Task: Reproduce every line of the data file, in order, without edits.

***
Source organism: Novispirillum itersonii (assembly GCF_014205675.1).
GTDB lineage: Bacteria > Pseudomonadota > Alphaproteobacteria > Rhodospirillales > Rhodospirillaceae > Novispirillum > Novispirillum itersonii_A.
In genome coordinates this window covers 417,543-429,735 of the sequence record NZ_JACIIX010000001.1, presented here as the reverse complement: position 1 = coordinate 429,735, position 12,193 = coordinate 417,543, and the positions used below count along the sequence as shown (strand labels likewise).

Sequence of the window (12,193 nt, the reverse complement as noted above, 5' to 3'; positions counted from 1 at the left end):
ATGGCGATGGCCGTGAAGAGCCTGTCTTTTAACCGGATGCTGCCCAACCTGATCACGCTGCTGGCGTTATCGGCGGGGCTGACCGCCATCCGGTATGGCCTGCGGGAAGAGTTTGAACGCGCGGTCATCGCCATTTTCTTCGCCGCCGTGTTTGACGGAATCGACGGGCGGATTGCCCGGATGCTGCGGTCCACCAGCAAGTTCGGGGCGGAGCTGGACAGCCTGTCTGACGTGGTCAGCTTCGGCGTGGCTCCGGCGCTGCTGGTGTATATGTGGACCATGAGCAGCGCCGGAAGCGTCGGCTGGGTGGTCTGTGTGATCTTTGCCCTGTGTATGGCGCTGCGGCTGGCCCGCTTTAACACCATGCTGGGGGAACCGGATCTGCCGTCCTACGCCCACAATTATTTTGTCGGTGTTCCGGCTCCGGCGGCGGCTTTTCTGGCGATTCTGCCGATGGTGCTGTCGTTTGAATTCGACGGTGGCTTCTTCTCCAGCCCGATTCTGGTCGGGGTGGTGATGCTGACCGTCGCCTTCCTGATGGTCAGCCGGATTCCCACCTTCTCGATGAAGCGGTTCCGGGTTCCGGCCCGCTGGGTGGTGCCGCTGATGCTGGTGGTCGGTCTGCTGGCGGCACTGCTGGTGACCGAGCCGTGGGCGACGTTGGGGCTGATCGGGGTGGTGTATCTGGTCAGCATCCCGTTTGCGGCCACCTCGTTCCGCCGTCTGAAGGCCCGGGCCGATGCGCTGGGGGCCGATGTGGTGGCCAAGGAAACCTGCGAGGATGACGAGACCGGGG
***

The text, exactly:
Source organism: Novispirillum itersonii (assembly GCF_014205675.1).
GTDB lineage: Bacteria > Pseudomonadota > Alphaproteobacteria > Rhodospirillales > Rhodospirillaceae > Novispirillum > Novispirillum itersonii_A.
In genome coordinates this window covers 417,543-429,735 of the sequence record NZ_JACIIX010000001.1, presented here as the reverse complement: position 1 = coordinate 429,735, position 12,193 = coordinate 417,543, and the positions used below count along the sequence as shown (strand labels likewise).

Sequence of the window (12,193 nt, the reverse complement as noted above, 5' to 3'; positions counted from 1 at the left end):
ATGGCGATGGCCGTGAAGAGCCTGTCTTTTAACCGGATGCTGCCCAACCTGATCACGCTGCTGGCGTTATCGGCGGGGCTGACCGCCATCCGGTATGGCCTGCGGGAAGAGTTTGAACGCGCGGTCATCGCCATTTTCTTCGCCGCCGTGTTTGACGGAATCGACGGGCGGATTGCCCGGATGCTGCGGTCCACCAGCAAGTTCGGGGCGGAGCTGGACAGCCTGTCTGACGTGGTCAGCTTCGGCGTGGCTCCGGCGCTGCTGGTGTATATGTGGACCATGAGCAGCGCCGGAAGCGTCGGCTGGGTGGTCTGTGTGATCTTTGCCCTGTGTATGGCGCTGCGGCTGGCCCGCTTTAACACCATGCTGGGGGAACCGGATCTGCCGTCCTACGCCCACAATTATTTTGTCGGTGTTCCGGCTCCGGCGGCGGCTTTTCTGGCGATTCTGCCGATGGTGCTGTCGTTTGAATTCGACGGTGGCTTCTTCTCCAGCCCGATTCTGGTCGGGGTGGTGATGCTGACCGTCGCCTTCCTGATGGTCAGCCGGATTCCCACCTTCTCGATGAAGCGGTTCCGGGTTCCGGCCCGCTGGGTGGTGCCGCTGATGCTGGTGGTCGGTCTGCTGGCGGCACTGCTGGTGACCGAGCCGTGGGCGACGTTGGGGCTGATCGGGGTGGTGTATCTGGTCAGCATCCCGTTTGCGGCCACCTCGTTCCGCCGTCTGAAGGCCCGGGCCGATGCGCTGGGGGCCGATGTGGTGGCCAAGGAAACCTGCGAGGATGACGAGACCGGGG